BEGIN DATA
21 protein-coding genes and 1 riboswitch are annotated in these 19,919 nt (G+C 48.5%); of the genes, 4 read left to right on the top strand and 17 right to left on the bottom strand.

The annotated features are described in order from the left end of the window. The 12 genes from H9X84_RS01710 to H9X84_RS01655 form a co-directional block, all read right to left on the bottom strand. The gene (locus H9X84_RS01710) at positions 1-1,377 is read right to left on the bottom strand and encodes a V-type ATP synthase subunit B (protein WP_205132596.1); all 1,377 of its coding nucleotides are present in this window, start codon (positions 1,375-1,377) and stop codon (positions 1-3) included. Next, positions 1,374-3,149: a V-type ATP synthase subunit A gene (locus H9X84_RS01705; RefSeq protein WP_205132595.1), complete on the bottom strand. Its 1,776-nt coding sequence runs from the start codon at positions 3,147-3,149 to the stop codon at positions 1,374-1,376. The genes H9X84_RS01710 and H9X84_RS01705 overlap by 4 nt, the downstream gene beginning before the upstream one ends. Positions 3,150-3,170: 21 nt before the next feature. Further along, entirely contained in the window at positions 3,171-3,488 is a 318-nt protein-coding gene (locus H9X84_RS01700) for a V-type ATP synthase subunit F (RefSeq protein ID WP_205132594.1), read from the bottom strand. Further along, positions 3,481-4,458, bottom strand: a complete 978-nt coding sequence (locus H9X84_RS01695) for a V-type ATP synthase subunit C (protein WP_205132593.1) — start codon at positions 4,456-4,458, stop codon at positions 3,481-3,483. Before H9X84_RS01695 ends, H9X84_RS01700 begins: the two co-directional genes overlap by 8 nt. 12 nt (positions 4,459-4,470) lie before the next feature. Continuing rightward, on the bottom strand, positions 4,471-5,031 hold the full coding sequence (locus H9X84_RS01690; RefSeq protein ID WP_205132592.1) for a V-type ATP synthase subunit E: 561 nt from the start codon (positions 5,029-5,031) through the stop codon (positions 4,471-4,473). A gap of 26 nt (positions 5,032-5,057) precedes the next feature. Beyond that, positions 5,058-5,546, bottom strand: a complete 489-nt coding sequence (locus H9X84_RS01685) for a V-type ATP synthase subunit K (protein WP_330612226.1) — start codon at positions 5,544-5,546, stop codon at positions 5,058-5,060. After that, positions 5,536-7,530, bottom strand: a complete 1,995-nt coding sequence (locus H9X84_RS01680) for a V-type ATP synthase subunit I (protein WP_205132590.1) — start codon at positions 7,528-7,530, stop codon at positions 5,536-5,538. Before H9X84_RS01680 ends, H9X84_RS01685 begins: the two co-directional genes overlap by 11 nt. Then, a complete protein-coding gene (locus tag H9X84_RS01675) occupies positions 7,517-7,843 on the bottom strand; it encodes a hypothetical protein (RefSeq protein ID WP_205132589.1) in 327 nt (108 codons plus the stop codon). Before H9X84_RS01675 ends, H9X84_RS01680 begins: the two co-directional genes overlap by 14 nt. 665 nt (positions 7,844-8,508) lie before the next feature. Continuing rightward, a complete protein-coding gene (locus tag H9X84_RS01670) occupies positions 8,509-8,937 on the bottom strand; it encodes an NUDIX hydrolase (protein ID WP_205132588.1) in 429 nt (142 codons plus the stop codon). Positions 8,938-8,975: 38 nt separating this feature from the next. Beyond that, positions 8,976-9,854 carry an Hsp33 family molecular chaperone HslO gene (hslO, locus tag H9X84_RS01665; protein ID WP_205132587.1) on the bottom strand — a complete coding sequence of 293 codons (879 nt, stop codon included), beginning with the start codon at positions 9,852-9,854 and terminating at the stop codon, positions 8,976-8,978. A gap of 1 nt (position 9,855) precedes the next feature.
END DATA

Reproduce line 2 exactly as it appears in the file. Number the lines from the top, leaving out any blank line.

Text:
The annotated features are described in order from the left end of the window. The 12 genes from H9X84_RS01710 to H9X84_RS01655 form a co-directional block, all read right to left on the bottom strand. The gene (locus H9X84_RS01710) at positions 1-1,377 is read right to left on the bottom strand and encodes a V-type ATP synthase subunit B (protein WP_205132596.1); all 1,377 of its coding nucleotides are present in this window, start codon (positions 1,375-1,377) and stop codon (positions 1-3) included. Next, positions 1,374-3,149: a V-type ATP synthase subunit A gene (locus H9X84_RS01705; RefSeq protein WP_205132595.1), complete on the bottom strand. Its 1,776-nt coding sequence runs from the start codon at positions 3,147-3,149 to the stop codon at positions 1,374-1,376. The genes H9X84_RS01710 and H9X84_RS01705 overlap by 4 nt, the downstream gene beginning before the upstream one ends. Positions 3,150-3,170: 21 nt before the next feature. Further along, entirely contained in the window at positions 3,171-3,488 is a 318-nt protein-coding gene (locus H9X84_RS01700) for a V-type ATP synthase subunit F (RefSeq protein ID WP_205132594.1), read from the bottom strand. Further along, positions 3,481-4,458, bottom strand: a complete 978-nt coding sequence (locus H9X84_RS01695) for a V-type ATP synthase subunit C (protein WP_205132593.1) — start codon at positions 4,456-4,458, stop codon at positions 3,481-3,483. Before H9X84_RS01695 ends, H9X84_RS01700 begins: the two co-directional genes overlap by 8 nt. 12 nt (positions 4,459-4,470) lie before the next feature. Continuing rightward, on the bottom strand, positions 4,471-5,031 hold the full coding sequence (locus H9X84_RS01690; RefSeq protein ID WP_205132592.1) for a V-type ATP synthase subunit E: 561 nt from the start codon (positions 5,029-5,031) through the stop codon (positions 4,471-4,473). A gap of 26 nt (positions 5,032-5,057) precedes the next feature. Beyond that, positions 5,058-5,546, bottom strand: a complete 489-nt coding sequence (locus H9X84_RS01685) for a V-type ATP synthase subunit K (protein WP_330612226.1) — start codon at positions 5,544-5,546, stop codon at positions 5,058-5,060. After that, positions 5,536-7,530, bottom strand: a complete 1,995-nt coding sequence (locus H9X84_RS01680) for a V-type ATP synthase subunit I (protein WP_205132590.1) — start codon at positions 7,528-7,530, stop codon at positions 5,536-5,538. Before H9X84_RS01680 ends, H9X84_RS01685 begins: the two co-directional genes overlap by 11 nt. Then, a complete protein-coding gene (locus tag H9X84_RS01675) occupies positions 7,517-7,843 on the bottom strand; it encodes a hypothetical protein (RefSeq protein ID WP_205132589.1) in 327 nt (108 codons plus the stop codon). Before H9X84_RS01675 ends, H9X84_RS01680 begins: the two co-directional genes overlap by 14 nt. 665 nt (positions 7,844-8,508) lie before the next feature. Continuing rightward, a complete protein-coding gene (locus tag H9X84_RS01670) occupies positions 8,509-8,937 on the bottom strand; it encodes an NUDIX hydrolase (protein ID WP_205132588.1) in 429 nt (142 codons plus the stop codon). Positions 8,938-8,975: 38 nt separating this feature from the next. Beyond that, positions 8,976-9,854 carry an Hsp33 family molecular chaperone HslO gene (hslO, locus tag H9X84_RS01665; protein ID WP_205132587.1) on the bottom strand — a complete coding sequence of 293 codons (879 nt, stop codon included), beginning with the start codon at positions 9,852-9,854 and terminating at the stop codon, positions 8,976-8,978. A gap of 1 nt (position 9,855) precedes the next feature.